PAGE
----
I just started using restic and am trying to figure out, how to load the password for the restic repository from a keepassxc database using keepassxc-cli.
My current approach is this:
export RESTIC_PASSWORD_COMMAND="keepassxc-cli show -sa password /path/to/keepass.kdbx restic"
This does not work, unfortunately.
If run on its own, this command prompts for the password of the keepass database and will then print out the password of the repository.
But here, I do not get the chance to input my keepass password.
Instead, I immediately get the error that the (keepass) credentials are wrong and restic stops.
Does anybody know, how to fix this?
I found a workaround:
By defining a function
local password=$(keepassxc-cli show -sa password /path/to/keepass.kdbx restic)
/usr/bin/restic --password-file <(echo $password) "$@"
I can first retrieve the backup-password from the keepass database and then pass it to restic.
A minor nuisance with this solution is that I am always prompted to enter the password, even if I type something like
restic --help where no password is needed.
Thanks for sharing. I’m using KeePass. I guess it works the same way
[Edit: apologies for assuming Linux… but I think the general idea is useful and there may be eqvts in other OSs also]
I use keepassxc, and in settings I enabled “Secret Service Integration” (have to kill gnome-keyring-daemon first!). This allows the linux command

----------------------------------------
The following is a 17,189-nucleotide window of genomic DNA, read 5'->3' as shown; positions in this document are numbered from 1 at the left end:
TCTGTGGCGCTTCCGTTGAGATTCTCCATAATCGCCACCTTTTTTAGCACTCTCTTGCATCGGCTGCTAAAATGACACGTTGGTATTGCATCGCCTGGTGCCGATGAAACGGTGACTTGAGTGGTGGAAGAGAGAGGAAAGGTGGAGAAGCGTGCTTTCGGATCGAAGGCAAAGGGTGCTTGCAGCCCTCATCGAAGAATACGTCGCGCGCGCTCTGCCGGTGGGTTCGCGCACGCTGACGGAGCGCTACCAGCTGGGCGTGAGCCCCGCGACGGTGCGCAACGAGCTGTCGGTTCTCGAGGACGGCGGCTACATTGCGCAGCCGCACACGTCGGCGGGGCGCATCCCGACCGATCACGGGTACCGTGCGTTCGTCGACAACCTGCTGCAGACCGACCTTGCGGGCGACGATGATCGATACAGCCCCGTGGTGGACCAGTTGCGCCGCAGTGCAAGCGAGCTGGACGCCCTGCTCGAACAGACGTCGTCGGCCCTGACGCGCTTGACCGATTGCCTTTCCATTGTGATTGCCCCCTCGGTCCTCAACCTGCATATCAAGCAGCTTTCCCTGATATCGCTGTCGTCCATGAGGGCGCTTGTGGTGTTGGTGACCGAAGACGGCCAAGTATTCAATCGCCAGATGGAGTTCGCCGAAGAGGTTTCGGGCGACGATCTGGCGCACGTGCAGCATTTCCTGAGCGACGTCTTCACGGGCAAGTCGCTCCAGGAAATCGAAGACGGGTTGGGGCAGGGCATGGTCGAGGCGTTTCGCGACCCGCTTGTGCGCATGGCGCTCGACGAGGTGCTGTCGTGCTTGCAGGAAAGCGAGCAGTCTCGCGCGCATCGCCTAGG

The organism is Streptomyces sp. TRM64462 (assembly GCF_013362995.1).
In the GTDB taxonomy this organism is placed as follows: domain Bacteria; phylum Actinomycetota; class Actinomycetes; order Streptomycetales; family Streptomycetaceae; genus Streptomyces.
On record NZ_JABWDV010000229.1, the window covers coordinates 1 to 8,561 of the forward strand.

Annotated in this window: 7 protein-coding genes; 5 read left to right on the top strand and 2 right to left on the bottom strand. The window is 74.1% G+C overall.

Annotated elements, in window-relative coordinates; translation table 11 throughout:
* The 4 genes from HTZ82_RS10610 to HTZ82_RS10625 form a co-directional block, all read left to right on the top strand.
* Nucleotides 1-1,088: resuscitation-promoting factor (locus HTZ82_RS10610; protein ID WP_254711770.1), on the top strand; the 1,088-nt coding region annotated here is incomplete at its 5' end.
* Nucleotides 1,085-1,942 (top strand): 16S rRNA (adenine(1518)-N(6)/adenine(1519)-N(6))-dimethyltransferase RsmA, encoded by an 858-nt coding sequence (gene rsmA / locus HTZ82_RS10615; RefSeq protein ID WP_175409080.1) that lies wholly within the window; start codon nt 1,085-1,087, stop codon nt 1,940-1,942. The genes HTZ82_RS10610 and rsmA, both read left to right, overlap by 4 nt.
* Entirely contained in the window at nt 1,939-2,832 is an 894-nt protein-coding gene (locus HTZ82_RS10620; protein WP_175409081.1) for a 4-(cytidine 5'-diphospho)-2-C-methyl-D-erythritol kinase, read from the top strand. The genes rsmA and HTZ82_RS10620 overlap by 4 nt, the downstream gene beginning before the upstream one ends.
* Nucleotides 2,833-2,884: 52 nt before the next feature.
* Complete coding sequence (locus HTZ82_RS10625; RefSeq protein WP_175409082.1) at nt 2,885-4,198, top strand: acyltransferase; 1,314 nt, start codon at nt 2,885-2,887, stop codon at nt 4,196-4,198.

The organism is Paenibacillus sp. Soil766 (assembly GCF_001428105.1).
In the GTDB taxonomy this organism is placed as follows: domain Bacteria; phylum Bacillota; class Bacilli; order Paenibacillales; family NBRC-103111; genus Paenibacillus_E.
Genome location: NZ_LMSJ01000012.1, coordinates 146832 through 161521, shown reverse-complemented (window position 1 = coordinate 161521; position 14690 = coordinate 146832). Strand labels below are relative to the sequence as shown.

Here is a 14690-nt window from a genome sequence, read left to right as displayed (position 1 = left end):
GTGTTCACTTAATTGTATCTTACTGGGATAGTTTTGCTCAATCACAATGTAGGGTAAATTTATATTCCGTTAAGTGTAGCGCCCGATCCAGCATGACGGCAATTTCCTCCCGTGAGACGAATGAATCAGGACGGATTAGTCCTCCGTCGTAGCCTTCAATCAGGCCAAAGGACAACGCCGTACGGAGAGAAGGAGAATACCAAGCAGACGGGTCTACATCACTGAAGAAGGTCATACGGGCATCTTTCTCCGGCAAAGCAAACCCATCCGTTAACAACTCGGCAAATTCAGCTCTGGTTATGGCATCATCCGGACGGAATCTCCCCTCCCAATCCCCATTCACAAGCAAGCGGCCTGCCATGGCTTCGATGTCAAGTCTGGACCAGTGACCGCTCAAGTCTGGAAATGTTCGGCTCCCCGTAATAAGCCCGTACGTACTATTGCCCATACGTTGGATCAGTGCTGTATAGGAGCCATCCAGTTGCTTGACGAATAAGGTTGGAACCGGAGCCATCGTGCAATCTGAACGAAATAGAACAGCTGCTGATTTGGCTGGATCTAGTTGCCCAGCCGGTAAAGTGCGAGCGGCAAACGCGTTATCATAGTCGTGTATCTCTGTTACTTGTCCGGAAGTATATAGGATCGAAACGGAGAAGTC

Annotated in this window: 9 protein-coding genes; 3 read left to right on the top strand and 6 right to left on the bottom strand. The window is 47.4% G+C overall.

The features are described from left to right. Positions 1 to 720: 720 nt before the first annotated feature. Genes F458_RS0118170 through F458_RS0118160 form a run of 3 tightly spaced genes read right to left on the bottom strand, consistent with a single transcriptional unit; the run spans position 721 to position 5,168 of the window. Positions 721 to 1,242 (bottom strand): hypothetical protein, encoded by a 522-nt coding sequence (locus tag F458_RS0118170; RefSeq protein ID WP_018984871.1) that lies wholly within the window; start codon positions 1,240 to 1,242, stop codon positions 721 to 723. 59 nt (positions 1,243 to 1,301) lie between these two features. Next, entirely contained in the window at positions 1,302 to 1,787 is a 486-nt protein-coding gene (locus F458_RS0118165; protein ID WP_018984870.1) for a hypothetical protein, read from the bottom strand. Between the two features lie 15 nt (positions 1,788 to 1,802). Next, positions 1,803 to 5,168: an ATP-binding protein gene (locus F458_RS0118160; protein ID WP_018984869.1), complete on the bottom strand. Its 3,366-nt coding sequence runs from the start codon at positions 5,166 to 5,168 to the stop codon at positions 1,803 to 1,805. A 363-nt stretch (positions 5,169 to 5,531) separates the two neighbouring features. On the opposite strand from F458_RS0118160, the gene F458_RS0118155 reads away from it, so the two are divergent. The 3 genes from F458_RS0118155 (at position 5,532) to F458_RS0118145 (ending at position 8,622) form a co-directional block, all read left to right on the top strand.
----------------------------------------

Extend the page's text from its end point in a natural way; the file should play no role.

secret-tool to grab passwords.
Create a group in keepassxc, call it, say, “SSI”, and in the secret service integration tell keepassxc to expose only keys in the SSI group. This protects other keys that you may not want to be accessible via secret-tool.
Move or copy your repo key entry to that group.
Test by running
secret-tool lookup Path myresticrepo – it should show the password.
export RESTIC_PASSWORD_COMMAND="secret-tool lookup Path myresticrepo" in your bashrc or eqvt makes it all work – you do not need to type the keepassxc password every time. Set keepassxc to lock itself when you lock the screen etc., and that should be that.
Can I ask how exactly you disabled the gnome-keyring-daemon?
I’m running GNOME under Fedora. Unfortunately I have not yet found a way to do this there.
(For example this method How to disable GNOME Keyring on GNOME desktop does not work for me)
Keepassxc will tell you the PID that is blocking it from enabling its own secret service integration when you go to that tab in the settings.
I just kill that PID
I’m sure there’s a better way to do this, but being this happens once per boot I have not been motivated to look for it, sorry.
(I do recall trying to disable it in XFCEs “Application Autostart” list, but it didn’t seem to “take” – next boot gnome keyring started anyway, despite this setting being off. Maybe some impedance mismatch between xfce and gnome; I did not dig into it)